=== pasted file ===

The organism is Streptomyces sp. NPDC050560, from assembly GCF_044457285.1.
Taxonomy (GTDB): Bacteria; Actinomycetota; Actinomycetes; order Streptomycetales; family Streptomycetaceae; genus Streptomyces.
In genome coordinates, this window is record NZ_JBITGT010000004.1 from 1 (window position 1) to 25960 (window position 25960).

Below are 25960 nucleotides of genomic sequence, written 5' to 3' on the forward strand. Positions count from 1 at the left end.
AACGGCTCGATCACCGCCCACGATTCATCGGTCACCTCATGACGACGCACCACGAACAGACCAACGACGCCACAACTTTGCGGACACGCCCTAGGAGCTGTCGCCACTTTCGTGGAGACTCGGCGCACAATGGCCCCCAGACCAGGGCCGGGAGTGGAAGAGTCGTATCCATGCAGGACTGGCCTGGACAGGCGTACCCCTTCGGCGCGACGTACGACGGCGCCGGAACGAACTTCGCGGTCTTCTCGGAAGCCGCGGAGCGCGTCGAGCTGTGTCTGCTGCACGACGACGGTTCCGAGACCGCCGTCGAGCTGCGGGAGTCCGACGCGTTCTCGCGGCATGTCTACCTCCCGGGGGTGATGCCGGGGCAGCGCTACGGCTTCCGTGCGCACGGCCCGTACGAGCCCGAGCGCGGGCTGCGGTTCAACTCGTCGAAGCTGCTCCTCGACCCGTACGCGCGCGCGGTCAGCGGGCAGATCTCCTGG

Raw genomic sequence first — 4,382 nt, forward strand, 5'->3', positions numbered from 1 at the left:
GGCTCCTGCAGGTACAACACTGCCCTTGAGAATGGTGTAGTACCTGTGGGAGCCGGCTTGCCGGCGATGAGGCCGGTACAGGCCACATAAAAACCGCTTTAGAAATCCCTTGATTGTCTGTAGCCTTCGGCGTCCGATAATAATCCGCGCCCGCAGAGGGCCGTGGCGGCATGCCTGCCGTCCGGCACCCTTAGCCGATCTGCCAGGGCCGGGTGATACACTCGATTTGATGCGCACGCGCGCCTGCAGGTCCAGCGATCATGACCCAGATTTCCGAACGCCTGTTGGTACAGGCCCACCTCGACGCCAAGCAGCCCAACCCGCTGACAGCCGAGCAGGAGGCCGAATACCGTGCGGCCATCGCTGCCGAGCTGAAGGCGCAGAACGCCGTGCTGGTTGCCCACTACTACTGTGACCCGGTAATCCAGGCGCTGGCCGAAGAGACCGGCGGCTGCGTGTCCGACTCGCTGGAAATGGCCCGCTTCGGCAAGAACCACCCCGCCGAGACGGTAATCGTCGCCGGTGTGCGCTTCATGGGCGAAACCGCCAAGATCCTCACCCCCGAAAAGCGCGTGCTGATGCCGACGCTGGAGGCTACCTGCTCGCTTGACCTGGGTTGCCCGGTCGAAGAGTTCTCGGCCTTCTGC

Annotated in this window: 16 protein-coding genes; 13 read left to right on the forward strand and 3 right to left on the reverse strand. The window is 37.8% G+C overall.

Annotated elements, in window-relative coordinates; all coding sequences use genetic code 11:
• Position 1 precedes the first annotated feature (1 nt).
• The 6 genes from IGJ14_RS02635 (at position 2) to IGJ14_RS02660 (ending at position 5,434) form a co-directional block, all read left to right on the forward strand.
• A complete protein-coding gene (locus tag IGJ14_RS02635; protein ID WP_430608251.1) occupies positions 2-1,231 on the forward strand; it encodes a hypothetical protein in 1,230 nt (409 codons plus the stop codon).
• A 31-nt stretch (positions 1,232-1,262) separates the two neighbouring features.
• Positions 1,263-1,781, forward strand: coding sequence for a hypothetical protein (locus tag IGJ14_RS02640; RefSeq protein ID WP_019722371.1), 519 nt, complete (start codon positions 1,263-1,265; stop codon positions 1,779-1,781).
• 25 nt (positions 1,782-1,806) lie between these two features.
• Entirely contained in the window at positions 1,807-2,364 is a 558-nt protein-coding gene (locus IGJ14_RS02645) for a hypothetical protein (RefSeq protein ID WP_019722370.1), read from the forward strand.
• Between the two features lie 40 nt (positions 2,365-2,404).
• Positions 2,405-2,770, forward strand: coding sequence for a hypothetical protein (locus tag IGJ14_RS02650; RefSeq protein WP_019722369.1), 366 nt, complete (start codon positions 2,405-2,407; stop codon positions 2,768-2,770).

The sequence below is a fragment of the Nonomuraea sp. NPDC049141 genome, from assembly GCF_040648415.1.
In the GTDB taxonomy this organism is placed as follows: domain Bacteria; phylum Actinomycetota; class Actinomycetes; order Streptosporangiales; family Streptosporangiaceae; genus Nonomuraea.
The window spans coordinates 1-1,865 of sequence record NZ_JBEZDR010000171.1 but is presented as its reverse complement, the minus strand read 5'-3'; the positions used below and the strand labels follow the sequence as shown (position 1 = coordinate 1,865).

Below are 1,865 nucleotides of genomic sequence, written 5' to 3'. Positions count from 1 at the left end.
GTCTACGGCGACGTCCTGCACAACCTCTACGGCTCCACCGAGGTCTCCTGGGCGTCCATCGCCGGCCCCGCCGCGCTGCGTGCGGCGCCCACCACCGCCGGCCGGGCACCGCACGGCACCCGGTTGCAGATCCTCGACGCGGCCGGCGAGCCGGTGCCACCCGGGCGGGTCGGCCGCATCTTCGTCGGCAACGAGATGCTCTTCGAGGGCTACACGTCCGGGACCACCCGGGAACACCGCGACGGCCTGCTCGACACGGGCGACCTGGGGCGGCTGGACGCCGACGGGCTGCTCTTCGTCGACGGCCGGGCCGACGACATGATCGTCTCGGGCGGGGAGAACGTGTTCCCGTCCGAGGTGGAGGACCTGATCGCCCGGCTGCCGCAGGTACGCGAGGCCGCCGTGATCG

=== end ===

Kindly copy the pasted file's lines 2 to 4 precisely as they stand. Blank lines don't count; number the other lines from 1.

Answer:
Taxonomy (GTDB): Bacteria; Actinomycetota; Actinomycetes; order Streptomycetales; family Streptomycetaceae; genus Streptomyces.
In genome coordinates, this window is record NZ_JBITGT010000004.1 from 1 (window position 1) to 25960 (window position 25960).

Below are 25960 nucleotides of genomic sequence, written 5' to 3' on the forward strand. Positions count from 1 at the left end.